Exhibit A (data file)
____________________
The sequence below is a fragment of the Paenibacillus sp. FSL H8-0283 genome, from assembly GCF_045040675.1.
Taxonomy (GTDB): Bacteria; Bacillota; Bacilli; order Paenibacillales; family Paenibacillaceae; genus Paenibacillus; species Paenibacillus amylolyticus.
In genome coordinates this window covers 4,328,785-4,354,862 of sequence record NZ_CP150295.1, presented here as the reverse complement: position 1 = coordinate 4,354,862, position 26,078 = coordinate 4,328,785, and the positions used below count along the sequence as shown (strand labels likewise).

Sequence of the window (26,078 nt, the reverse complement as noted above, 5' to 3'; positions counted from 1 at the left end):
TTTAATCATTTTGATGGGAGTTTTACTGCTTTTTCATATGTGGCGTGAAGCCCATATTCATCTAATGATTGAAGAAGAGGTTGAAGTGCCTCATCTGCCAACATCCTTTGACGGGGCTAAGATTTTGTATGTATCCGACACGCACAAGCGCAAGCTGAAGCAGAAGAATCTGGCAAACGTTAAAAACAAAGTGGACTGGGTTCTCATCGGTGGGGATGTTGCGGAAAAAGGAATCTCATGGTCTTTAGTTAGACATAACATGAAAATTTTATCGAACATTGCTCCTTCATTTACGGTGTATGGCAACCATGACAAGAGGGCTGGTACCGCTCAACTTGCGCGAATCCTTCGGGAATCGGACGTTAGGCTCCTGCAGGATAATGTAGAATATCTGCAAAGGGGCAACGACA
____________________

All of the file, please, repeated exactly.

The sequence below is a fragment of the Paenibacillus sp. FSL H8-0283 genome, from assembly GCF_045040675.1.
Taxonomy (GTDB): Bacteria; Bacillota; Bacilli; order Paenibacillales; family Paenibacillaceae; genus Paenibacillus; species Paenibacillus amylolyticus.
In genome coordinates this window covers 4,328,785-4,354,862 of sequence record NZ_CP150295.1, presented here as the reverse complement: position 1 = coordinate 4,354,862, position 26,078 = coordinate 4,328,785, and the positions used below count along the sequence as shown (strand labels likewise).

Sequence of the window (26,078 nt, the reverse complement as noted above, 5' to 3'; positions counted from 1 at the left end):
TTTAATCATTTTGATGGGAGTTTTACTGCTTTTTCATATGTGGCGTGAAGCCCATATTCATCTAATGATTGAAGAAGAGGTTGAAGTGCCTCATCTGCCAACATCCTTTGACGGGGCTAAGATTTTGTATGTATCCGACACGCACAAGCGCAAGCTGAAGCAGAAGAATCTGGCAAACGTTAAAAACAAAGTGGACTGGGTTCTCATCGGTGGGGATGTTGCGGAAAAAGGAATCTCATGGTCTTTAGTTAGACATAACATGAAAATTTTATCGAACATTGCTCCTTCATTTACGGTGTATGGCAACCATGACAAGAGGGCTGGTACCGCTCAACTTGCGCGAATCCTTCGGGAATCGGACGTTAGGCTCCTGCAGGATAATGTAGAATATCTGCAAAGGGGCAACGACA